|File photo of India's Supreme Court (Pic: Supreme Court website)|
Thursday, February 20, 2014
India's top court puts on hold release of former PM's killers
In a setback for Tamil Nadu (TN) state government, India’s Supreme Court refused the release of the assassins of former Prime Minister Rajiv Gandhi on Thursday by submitting a review petition by the federal government challenging the state government’s decision.
The top court asked the TN state government to maintain the sentence of the three convicts, after the Supreme Court changed it into life imprisonment on Tuesday citing an inordinate delay of 11-years as the reason.
The apex court issued a notice to the TN government on the federal government’s petition that the state government is not allowed to remit the sentences of the former prime minister’s killers.
The Supreme Court also said that there is an elaborate procedure for remission of such life sentences, which the TN government appears not to have followed.
“The remission of a life sentence which is awarded on commuting death penalty is not automatic,” the Supreme Court said.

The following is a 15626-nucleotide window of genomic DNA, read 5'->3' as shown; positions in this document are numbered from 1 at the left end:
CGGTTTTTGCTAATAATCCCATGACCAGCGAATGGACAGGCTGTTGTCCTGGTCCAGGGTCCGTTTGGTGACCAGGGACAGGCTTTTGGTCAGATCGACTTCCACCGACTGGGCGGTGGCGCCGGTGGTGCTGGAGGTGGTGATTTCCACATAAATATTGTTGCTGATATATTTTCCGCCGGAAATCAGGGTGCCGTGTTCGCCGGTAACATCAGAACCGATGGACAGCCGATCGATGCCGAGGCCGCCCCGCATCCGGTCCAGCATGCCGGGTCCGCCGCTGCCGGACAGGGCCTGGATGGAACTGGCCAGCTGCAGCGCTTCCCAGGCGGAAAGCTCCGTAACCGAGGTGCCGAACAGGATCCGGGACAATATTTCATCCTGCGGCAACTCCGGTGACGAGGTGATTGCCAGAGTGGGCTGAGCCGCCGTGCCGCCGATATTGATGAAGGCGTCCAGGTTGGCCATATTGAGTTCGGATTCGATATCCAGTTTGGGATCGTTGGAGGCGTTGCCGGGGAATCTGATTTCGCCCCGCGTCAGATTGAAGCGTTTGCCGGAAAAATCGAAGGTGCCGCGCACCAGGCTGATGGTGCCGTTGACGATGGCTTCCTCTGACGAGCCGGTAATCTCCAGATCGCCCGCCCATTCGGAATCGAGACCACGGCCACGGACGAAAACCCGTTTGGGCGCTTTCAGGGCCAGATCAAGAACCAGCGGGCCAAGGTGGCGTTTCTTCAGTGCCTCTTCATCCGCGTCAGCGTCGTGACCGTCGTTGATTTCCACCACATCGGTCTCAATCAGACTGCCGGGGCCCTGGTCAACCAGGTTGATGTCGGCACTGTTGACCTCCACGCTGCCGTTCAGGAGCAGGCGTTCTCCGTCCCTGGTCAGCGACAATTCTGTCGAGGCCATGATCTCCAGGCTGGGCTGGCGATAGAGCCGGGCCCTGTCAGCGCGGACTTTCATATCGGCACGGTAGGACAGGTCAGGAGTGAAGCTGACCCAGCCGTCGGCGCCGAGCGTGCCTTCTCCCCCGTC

On Wednesday, Tamil Nadu state government decided to release seven convicts of Rajiv Gandhi assassination case after due consultation with the federal government.
Tamil Nadu's Chief Minister J. Jayalalithaa, told the state assembly: "If we don’t get their [federal government's] response in three days, we will release all convicts in accordance with the rights granted under Indian Constitution."
Earlier on Thursday, Prime Minister Manmohan Singh said that Tamil Nadu government’s decision to release the killers of Gandhi is 'not legally tenable and should not be proceeded with.'
"The assassination of Shri Rajiv Gandhi was an attack on the soul of India. The release of the killers of a former prime minister of India and our great leader, as well as several other innocent Indians, would be contrary to all principles of justice," Singh said in a statement.
"No government or party should be soft in our fight against terrorism," he said.
Gandhi was assassinated in May 1991, during an election campaign, by members of Sri Lankan rebel group Liberation Tigers of Tamil Elam (LTTE).
An anti-terror court sentenced the killers to death penalty in January 1998 and India’s top court upheld the sentence in May 1999.